Wednesday, July 25, 2012

John Calvin on the mercy of God.

This is taken from John Calvin, the epistles of Paul the Apostle to the Romans:  Romans 3:13-18

In his conclusion, [Paul] again repeats, in different words, what we stated at the beginning, namely that all wickedness flows from a disregard of God. When we have forsaken the fear of God, which is the essential part of wisdom, there is no right or purity left. In short, since the fear of God is the bridle by which our wickedness is held back, its removal frees us to indulge in every kind of licentious conduct...

David in Psalm 14:3 says that there was such perversity in men that God when looking on them all in succession, could not find even one righteous man. It therefore follows that this infection had spread into the whole human race, since nothing is hidden from the sight of other psalms he complains of the wickedness of his enemies, foreshadowing in himself and his descendants a type of the kingdom of Christ. In his adversaries therefore, are are represented of all those who, being estranged from Christ are not led by his Spirit. Isaiah expressly mentions Israel, and his accusation therefore applies still more to the Gentiles.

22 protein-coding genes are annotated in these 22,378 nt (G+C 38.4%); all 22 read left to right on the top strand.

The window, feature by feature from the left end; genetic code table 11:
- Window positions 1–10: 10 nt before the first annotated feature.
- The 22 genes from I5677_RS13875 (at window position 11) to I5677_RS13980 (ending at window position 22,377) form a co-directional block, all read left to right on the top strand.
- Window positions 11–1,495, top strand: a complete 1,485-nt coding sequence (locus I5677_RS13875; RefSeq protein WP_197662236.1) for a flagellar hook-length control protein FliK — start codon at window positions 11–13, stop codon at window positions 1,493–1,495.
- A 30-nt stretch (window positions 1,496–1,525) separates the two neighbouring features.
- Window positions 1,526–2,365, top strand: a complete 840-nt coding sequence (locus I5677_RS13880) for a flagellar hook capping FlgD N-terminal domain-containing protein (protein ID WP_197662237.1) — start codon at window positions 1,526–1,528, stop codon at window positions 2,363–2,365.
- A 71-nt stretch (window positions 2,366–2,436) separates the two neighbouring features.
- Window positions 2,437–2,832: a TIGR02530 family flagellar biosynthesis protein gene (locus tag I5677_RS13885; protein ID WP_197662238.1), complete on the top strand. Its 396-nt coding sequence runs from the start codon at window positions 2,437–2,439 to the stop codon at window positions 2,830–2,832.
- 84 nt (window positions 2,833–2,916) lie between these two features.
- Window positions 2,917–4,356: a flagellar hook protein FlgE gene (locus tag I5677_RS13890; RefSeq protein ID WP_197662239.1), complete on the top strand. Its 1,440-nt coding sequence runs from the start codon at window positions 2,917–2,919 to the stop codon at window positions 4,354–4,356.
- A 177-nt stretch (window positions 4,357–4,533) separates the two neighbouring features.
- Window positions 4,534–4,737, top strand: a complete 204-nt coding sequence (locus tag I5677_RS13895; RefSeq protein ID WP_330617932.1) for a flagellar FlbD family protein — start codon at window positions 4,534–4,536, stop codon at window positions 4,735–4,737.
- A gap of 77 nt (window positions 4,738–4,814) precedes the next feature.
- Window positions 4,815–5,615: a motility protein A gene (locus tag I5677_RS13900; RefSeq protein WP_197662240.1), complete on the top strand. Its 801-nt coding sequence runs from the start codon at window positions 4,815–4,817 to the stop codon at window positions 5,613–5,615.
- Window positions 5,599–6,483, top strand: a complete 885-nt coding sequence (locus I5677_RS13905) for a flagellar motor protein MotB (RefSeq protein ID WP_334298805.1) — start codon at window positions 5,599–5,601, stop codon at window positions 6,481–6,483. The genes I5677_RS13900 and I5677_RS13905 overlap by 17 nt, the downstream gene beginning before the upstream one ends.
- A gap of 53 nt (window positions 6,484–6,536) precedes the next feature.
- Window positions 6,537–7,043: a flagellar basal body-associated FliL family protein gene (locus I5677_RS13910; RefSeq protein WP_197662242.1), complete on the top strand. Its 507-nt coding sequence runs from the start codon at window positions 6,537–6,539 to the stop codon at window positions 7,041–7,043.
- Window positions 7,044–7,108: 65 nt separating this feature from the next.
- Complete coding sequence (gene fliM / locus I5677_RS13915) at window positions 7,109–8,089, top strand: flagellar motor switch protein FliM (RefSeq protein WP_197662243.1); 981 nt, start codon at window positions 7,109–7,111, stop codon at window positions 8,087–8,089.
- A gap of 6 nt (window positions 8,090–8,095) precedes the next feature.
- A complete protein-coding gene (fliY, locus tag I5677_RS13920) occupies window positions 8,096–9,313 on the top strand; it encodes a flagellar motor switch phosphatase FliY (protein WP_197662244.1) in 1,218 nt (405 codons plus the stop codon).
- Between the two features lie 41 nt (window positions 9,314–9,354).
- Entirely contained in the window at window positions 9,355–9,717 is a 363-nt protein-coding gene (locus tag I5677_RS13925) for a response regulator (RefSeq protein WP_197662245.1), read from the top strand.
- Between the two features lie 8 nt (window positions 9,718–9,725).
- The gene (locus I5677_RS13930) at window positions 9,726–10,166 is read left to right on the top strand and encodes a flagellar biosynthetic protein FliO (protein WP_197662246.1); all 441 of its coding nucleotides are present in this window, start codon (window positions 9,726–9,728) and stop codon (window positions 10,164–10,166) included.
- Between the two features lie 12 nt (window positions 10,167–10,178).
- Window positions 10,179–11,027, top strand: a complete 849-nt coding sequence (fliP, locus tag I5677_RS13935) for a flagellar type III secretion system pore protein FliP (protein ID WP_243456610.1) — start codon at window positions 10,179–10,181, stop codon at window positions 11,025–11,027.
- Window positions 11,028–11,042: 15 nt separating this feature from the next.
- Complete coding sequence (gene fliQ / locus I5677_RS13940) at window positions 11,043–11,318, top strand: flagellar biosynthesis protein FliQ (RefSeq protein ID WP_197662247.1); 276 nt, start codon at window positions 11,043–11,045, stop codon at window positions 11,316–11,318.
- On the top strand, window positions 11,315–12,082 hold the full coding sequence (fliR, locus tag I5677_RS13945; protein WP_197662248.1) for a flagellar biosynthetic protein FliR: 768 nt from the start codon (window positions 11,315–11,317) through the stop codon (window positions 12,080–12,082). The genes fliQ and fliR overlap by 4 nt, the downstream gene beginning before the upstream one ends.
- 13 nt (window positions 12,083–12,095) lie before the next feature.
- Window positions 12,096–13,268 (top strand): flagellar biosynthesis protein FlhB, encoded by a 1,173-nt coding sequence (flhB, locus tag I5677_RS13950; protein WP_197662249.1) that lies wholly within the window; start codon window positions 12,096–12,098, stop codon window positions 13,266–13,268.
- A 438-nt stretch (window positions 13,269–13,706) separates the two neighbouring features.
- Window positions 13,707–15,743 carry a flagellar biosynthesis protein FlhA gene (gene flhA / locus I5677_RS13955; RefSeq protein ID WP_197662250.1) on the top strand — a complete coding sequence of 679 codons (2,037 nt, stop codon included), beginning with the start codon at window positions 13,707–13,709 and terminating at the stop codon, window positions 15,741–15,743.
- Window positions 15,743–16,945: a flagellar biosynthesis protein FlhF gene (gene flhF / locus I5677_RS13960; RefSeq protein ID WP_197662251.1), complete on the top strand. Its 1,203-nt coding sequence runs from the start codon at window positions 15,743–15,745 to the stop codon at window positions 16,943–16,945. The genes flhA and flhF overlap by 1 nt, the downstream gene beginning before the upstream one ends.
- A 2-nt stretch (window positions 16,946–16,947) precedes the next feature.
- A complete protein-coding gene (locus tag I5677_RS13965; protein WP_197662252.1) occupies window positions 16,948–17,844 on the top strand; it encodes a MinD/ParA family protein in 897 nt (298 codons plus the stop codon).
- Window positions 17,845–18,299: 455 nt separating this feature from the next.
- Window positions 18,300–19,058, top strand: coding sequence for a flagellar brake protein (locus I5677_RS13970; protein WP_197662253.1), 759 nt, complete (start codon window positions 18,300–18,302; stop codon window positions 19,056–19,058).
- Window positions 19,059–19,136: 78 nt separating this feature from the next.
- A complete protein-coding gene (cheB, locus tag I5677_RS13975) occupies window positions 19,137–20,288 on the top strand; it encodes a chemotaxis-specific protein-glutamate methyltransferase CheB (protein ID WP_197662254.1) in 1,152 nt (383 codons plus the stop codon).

There is no doubt that human nature is described in these words, in order that we may see what man is when left to himself, since Scripture testifies that all who are not regenerated by the grace of God are in this state.The condition of the saints would not be better unless this depravity were amended in them. That they may still, however, remember that they are not different from others by nature, they find in what remains of their carnal nature, from which they can never escape, the seeds of those evils which would continually produce their effect in them, if they were not prevented by being mortified. For this they are indebted to the mercy of God and not to their own nature.

No comments: